Bank of Am., N.A. v Shami, 2019 NY Slip Op 04901, Decided on June 19, 2019, Appellate Division, Second Department:
“Notwithstanding the above, CPLR 3215(c) provides that “[i]f the plaintiff fails to take proceedings for the entry of judgment within one year after the default, the court shall not enter judgment but shall dismiss the complaint as abandoned . . . unless sufficient cause is shown why the complaint should not be dismissed.” The language of CPLR 3215(c) is mandatory in the first instance, inasmuch as it provides that the court “shall” dismiss the complaint when the plaintiff has not sought a default judgment within the requisite one-year period, as the action is deemed to have been abandoned (see Ibrahim v Nablus Sweets Corp., 161 AD3d 961, 963; HSBC Bank USA, N.A. v Grella, 145 AD3d 669, 671; Giglio v NTIMP, Inc., 86 AD3d 301, 307-308; Kay Waterproofing Corp. v Ray Realty Fulton, Inc., 23 AD3d 624, 625). The statute gives the court discretion only where the plaintiff demonstrates “sufficient cause” as to why the complaint should not be dismissed (Ibrahim v Nablus Sweets Corp., 161 AD3d at 963; see HSBC Bank USA, N.A. v Grella, 145 AD3d at 671). To avoid dismissal of the complaint as abandoned under such circumstances, a plaintiff must offer a reasonable excuse for the delay in moving for leave to enter a default judgment, and must demonstrate that the complaint is potentially meritorious (see Ibrahim v Nablus Sweets Corp., 161 AD3d at 963; Wells Fargo Bank, N.A. v Bonanno, 146 AD3d 844, 845-846; Kay Waterproofing Corp. v Ray Realty Fulton, Inc., 23 AD3d at 625).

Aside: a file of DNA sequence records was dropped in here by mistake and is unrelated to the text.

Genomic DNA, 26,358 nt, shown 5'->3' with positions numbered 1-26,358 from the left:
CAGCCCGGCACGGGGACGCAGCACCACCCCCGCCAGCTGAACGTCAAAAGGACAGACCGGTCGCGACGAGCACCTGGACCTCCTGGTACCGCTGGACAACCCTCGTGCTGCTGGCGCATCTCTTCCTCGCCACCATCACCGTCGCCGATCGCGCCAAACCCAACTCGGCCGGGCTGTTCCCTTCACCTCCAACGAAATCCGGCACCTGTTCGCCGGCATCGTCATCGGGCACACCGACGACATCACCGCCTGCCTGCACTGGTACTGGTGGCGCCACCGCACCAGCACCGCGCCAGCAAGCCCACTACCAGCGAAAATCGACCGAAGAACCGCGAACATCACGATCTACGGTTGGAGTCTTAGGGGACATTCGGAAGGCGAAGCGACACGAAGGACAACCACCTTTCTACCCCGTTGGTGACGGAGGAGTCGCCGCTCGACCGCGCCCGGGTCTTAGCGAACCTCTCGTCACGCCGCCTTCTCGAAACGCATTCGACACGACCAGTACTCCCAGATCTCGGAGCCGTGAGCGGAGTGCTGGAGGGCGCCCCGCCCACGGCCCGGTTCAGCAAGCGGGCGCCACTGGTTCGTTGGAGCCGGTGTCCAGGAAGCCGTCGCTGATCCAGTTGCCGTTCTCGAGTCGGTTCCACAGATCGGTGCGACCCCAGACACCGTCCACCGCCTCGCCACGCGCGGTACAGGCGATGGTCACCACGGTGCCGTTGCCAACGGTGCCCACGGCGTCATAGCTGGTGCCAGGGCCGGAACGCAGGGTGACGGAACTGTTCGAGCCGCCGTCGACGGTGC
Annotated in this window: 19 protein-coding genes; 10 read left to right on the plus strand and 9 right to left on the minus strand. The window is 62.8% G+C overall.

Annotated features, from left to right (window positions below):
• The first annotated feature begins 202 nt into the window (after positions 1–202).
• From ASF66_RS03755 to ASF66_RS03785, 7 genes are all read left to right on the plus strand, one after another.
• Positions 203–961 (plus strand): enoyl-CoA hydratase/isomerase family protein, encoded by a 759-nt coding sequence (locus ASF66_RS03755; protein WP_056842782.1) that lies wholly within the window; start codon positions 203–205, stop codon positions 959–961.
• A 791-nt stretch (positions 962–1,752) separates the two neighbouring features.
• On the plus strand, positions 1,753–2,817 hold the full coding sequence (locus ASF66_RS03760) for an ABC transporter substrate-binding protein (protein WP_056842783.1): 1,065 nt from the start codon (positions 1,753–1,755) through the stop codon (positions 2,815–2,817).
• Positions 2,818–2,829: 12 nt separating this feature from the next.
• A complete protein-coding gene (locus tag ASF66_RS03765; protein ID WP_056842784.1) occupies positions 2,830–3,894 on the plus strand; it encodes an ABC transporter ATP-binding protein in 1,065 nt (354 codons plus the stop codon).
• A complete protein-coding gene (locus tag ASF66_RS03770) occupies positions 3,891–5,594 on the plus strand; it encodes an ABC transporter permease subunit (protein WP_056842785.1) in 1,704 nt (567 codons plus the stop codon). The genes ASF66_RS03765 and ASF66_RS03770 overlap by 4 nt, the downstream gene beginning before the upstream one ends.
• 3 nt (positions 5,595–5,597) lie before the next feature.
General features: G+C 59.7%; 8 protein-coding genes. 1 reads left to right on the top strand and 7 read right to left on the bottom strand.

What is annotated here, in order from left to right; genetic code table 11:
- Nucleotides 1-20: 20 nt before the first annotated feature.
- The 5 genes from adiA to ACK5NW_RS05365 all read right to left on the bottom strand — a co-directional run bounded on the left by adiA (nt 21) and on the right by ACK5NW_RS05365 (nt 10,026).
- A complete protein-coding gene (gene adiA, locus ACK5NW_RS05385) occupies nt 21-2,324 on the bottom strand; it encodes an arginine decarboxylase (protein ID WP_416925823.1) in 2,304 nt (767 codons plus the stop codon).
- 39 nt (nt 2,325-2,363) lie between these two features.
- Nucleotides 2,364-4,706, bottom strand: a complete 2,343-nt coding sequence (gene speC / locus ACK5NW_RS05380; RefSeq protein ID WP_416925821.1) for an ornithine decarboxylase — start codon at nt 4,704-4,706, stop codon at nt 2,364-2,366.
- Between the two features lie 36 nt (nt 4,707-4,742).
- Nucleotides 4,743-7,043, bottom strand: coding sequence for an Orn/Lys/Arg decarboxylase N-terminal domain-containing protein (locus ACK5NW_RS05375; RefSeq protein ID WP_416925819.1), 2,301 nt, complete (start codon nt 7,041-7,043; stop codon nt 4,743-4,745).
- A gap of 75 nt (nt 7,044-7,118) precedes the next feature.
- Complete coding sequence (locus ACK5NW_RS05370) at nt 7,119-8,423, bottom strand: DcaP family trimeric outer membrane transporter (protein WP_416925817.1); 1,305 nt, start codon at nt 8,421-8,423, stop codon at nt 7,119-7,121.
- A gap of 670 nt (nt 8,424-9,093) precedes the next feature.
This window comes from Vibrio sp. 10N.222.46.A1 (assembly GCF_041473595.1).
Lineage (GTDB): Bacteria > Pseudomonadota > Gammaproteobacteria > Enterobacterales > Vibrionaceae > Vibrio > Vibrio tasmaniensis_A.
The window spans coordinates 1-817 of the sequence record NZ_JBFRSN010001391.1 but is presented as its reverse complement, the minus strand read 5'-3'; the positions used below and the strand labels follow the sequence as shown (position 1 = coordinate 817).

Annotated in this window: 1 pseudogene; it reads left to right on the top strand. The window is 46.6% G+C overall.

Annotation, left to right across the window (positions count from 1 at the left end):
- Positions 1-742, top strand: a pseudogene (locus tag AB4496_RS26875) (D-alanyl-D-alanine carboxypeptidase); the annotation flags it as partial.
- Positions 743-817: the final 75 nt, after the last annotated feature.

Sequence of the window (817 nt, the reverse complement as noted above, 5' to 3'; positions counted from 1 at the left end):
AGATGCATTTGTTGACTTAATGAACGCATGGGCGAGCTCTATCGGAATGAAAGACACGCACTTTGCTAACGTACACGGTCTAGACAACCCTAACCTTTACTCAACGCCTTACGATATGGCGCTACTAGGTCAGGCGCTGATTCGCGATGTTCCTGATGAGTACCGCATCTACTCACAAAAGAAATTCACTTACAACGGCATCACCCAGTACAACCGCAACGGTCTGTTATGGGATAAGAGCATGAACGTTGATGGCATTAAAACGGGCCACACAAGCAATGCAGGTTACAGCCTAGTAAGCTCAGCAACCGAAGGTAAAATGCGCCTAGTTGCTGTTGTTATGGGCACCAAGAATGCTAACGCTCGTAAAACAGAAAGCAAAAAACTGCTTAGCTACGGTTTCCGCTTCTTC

Here, the plaintiff took no proceedings for entry of a default judgment within one year following the appellant’s default in the action. In claiming otherwise, the plaintiff refers to matter dehors the record, which will not be considered (see Schondorf v Brookville Energy Partners, 303 AD2d 396). Further, contrary to the plaintiff’s contention, its conclusory and unsubstantiated assertions that its delay was attributable to compliance with certain administrative orders instituted after the relevant time period, i.e., more than one year following the appellant’s default in the action, and waiting for receipt of additional documentation, were insufficient to excuse the lengthy delay (see BAC Home Loans Servicing, LP v Broskie, 166 AD3d 842, 843; HSBC Bank USA, N.A. v Jean, 165 AD3d 632, 634; Wells Fargo Bank, N.A. v Cafasso, 158 AD3d 848, 850; HSBC Bank USA, N.A. v Grella, 145 AD3d at 672).
Since the plaintiff failed to proffer a reasonable excuse, this Court need not consider whether the plaintiff had a potentially meritorious cause of action (see Federal Natl. Mtge. Assn. v Heilpern, 164 AD3d 654, 656; U.S. Bank, N.A. v Dorvelus, 140 AD3d 850, 852).”